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Kookaï sales slump after repositioning

Sales at Kookaï UK, the womenswear chain, dropped 30% in the year to August 28 while pre-tax losses held firm during the period at £3.3m.

Turnover at the retailer, which is a wholly owned subsidiary of French company Kookai SA and is minority-owned by investor Amery Capital and French parent Kookaï, fell £4.46m in the UK to £10.4m. Pre-tax losses were £3.1m in the previous year.

The fall-off in sales came in the year when the business brought the brand in line with the French business in terms of product and positioning. It is understood that as a result a number of stores were closed to focus on the businesses core portfolio.

It is understood that a spend of £763,824 during the year to deliver cost savings in the UK related to a broader restructuring at the French parent company.

In November 2009, at the time that Kookaï UK said it would reposition the business, UK managing director Matthieu Dietsch said price points had moved upwards to sit just below those of French Connection.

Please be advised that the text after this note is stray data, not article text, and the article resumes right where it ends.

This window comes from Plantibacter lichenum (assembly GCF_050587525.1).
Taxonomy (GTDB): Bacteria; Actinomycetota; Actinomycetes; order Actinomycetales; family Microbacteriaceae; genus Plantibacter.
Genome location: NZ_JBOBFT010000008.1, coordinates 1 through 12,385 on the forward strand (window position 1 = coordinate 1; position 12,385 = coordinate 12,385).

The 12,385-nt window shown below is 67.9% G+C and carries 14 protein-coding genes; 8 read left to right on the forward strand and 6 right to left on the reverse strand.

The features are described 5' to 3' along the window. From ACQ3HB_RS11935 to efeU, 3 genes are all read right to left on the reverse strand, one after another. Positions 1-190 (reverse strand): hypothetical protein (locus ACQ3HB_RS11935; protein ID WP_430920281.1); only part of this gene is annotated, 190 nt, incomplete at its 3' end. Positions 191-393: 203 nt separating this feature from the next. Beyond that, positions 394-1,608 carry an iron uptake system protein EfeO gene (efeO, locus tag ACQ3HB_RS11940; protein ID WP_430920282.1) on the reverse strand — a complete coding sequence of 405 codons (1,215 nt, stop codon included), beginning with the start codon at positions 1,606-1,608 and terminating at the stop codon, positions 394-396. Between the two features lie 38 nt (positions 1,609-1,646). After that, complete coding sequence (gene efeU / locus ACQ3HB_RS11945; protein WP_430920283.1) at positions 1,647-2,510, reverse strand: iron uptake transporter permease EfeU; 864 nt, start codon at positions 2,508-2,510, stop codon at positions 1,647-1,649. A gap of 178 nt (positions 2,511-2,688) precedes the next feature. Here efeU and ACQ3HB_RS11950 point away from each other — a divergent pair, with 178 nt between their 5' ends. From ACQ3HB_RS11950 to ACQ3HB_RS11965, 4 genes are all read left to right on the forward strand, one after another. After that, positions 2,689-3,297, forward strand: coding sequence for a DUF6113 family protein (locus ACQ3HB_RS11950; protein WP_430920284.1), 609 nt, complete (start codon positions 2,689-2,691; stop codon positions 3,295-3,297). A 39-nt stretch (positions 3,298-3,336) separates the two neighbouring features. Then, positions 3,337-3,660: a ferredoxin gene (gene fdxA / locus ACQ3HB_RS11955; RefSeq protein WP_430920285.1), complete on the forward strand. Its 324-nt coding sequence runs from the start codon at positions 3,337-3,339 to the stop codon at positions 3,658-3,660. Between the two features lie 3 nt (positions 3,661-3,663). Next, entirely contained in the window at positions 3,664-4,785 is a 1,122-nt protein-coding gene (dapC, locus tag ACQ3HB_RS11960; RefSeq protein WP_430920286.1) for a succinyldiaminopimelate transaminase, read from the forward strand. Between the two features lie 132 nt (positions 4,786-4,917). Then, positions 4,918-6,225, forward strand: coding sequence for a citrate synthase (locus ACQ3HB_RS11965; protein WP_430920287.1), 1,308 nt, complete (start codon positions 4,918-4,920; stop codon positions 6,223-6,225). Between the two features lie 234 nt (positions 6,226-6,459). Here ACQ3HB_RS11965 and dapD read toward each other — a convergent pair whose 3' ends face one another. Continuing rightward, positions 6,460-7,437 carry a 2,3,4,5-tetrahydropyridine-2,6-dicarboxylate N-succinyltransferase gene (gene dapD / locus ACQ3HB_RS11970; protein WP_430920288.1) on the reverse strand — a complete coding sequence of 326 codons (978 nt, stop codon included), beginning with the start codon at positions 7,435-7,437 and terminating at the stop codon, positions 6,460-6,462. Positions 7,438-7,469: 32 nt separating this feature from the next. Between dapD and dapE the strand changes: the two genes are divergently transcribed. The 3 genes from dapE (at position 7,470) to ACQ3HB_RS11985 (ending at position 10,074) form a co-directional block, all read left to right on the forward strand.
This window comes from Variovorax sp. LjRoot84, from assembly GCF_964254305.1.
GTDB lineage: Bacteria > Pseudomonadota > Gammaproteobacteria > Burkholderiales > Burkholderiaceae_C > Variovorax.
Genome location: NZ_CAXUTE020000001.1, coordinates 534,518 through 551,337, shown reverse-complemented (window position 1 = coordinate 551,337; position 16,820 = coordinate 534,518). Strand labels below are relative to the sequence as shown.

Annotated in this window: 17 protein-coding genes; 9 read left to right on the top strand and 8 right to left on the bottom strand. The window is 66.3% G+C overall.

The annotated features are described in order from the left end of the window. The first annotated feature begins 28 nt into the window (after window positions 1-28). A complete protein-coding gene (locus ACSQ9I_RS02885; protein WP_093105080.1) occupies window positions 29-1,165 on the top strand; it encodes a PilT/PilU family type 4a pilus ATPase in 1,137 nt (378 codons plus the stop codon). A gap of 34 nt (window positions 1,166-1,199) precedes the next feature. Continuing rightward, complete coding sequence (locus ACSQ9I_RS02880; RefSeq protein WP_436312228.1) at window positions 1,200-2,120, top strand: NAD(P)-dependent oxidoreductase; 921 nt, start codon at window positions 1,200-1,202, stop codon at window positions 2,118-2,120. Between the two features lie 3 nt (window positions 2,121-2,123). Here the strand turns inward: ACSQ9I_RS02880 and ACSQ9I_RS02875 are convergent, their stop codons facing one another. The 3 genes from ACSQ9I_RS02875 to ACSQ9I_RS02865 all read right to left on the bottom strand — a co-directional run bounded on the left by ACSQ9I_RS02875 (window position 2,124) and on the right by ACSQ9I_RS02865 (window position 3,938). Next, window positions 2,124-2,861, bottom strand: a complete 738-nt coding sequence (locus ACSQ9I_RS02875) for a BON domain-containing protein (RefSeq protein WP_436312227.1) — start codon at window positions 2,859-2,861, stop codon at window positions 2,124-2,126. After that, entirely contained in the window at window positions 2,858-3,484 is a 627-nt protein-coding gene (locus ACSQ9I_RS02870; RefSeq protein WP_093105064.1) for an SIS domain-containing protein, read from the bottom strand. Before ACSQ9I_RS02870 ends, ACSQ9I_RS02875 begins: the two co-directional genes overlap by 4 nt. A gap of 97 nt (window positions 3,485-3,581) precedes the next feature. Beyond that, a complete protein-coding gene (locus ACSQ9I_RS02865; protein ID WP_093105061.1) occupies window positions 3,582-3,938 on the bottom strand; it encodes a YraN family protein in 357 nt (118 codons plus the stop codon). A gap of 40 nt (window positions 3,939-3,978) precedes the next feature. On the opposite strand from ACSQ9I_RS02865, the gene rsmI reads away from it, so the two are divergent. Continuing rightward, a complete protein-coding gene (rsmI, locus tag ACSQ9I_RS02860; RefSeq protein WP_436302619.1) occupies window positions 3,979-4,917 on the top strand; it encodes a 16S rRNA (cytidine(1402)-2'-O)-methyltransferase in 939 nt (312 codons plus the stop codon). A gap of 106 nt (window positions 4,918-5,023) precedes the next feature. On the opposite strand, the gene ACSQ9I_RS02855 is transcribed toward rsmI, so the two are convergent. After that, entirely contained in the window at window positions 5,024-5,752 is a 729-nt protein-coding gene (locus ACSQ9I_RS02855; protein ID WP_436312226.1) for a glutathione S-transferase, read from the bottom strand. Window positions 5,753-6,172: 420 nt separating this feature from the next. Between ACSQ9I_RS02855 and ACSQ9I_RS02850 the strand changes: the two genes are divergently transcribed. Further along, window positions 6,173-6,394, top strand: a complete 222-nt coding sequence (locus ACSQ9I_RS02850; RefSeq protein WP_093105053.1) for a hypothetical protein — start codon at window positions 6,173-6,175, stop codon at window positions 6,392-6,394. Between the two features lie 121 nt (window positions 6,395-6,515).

Dietsch also outlined plans to adjust the business’s concession-heavy strategy to include more company-owned stores. Kookaï opened a standalone store in St Christopher’s Place in central London in 2009 and launched a transactional website during the same year. By the end of the year to August 28, 2010, the business had four UK standalone stores as well as 36 concessions in department stores including House of Fraser and John Lewis.

A source close to the business told Drapers that the website and concessions in John Lewis had been performing particularly well since the year end for Kookaï UK, in what is undoubtedly a tough trading climate.

In documents filed by the firm at Companies House, the directors said: “[We] are confident the new measures will significantly improve performance.”

In 2006, retail entrepreneur Maurice Helfgott’s investment vehicle Amery Capital formed a joint venture with the Kookaï parent company, which is a subsidiary of the Vivarte Group, in order to run Kookaï UK. The joint venture brought the business out of administration.

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